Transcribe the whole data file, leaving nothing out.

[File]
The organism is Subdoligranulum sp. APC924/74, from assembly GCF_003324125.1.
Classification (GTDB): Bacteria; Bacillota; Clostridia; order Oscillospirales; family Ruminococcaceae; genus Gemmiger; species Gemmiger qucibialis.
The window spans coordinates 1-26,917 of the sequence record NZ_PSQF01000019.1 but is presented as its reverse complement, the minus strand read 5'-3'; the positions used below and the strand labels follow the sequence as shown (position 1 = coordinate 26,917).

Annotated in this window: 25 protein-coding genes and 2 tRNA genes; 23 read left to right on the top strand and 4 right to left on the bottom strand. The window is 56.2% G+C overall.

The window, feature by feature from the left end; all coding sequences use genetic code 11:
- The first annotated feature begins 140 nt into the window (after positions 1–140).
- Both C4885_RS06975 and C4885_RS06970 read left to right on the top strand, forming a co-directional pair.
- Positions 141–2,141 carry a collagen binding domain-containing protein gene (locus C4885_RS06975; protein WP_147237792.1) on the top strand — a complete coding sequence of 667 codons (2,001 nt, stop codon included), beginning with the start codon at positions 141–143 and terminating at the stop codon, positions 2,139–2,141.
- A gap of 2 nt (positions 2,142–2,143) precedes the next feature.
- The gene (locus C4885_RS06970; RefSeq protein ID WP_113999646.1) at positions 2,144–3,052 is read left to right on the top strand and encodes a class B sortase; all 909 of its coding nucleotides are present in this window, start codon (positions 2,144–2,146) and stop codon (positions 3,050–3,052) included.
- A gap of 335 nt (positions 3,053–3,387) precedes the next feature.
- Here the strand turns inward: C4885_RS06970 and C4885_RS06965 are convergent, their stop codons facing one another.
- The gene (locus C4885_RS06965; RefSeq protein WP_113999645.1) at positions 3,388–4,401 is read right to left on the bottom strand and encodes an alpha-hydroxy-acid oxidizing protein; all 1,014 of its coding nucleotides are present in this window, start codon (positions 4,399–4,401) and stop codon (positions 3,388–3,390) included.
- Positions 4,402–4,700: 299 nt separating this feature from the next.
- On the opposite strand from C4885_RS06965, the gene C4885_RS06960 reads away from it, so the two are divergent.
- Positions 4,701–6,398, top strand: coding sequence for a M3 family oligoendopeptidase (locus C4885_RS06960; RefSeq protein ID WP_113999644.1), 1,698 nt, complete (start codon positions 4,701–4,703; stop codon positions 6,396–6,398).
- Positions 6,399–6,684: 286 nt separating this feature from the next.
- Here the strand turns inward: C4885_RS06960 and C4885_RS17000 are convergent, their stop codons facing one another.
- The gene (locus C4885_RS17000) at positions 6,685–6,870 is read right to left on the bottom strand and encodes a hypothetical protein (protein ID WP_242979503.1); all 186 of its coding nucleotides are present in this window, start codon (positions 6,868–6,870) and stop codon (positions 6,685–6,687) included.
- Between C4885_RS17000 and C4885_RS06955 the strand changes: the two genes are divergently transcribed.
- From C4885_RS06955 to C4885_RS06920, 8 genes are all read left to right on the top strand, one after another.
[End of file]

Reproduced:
The organism is Subdoligranulum sp. APC924/74, from assembly GCF_003324125.1.
Classification (GTDB): Bacteria; Bacillota; Clostridia; order Oscillospirales; family Ruminococcaceae; genus Gemmiger; species Gemmiger qucibialis.
The window spans coordinates 1-26,917 of the sequence record NZ_PSQF01000019.1 but is presented as its reverse complement, the minus strand read 5'-3'; the positions used below and the strand labels follow the sequence as shown (position 1 = coordinate 26,917).

Annotated in this window: 25 protein-coding genes and 2 tRNA genes; 23 read left to right on the top strand and 4 right to left on the bottom strand. The window is 56.2% G+C overall.

The window, feature by feature from the left end; all coding sequences use genetic code 11:
- The first annotated feature begins 140 nt into the window (after positions 1–140).
- Both C4885_RS06975 and C4885_RS06970 read left to right on the top strand, forming a co-directional pair.
- Positions 141–2,141 carry a collagen binding domain-containing protein gene (locus C4885_RS06975; protein WP_147237792.1) on the top strand — a complete coding sequence of 667 codons (2,001 nt, stop codon included), beginning with the start codon at positions 141–143 and terminating at the stop codon, positions 2,139–2,141.
- A gap of 2 nt (positions 2,142–2,143) precedes the next feature.
- The gene (locus C4885_RS06970; RefSeq protein ID WP_113999646.1) at positions 2,144–3,052 is read left to right on the top strand and encodes a class B sortase; all 909 of its coding nucleotides are present in this window, start codon (positions 2,144–2,146) and stop codon (positions 3,050–3,052) included.
- A gap of 335 nt (positions 3,053–3,387) precedes the next feature.
- Here the strand turns inward: C4885_RS06970 and C4885_RS06965 are convergent, their stop codons facing one another.
- The gene (locus C4885_RS06965; RefSeq protein WP_113999645.1) at positions 3,388–4,401 is read right to left on the bottom strand and encodes an alpha-hydroxy-acid oxidizing protein; all 1,014 of its coding nucleotides are present in this window, start codon (positions 4,399–4,401) and stop codon (positions 3,388–3,390) included.
- Positions 4,402–4,700: 299 nt separating this feature from the next.
- On the opposite strand from C4885_RS06965, the gene C4885_RS06960 reads away from it, so the two are divergent.
- Positions 4,701–6,398, top strand: coding sequence for a M3 family oligoendopeptidase (locus C4885_RS06960; RefSeq protein ID WP_113999644.1), 1,698 nt, complete (start codon positions 4,701–4,703; stop codon positions 6,396–6,398).
- Positions 6,399–6,684: 286 nt separating this feature from the next.
- Here the strand turns inward: C4885_RS06960 and C4885_RS17000 are convergent, their stop codons facing one another.
- The gene (locus C4885_RS17000) at positions 6,685–6,870 is read right to left on the bottom strand and encodes a hypothetical protein (protein ID WP_242979503.1); all 186 of its coding nucleotides are present in this window, start codon (positions 6,868–6,870) and stop codon (positions 6,685–6,687) included.
- Between C4885_RS17000 and C4885_RS06955 the strand changes: the two genes are divergently transcribed.
- From C4885_RS06955 to C4885_RS06920, 8 genes are all read left to right on the top strand, one after another.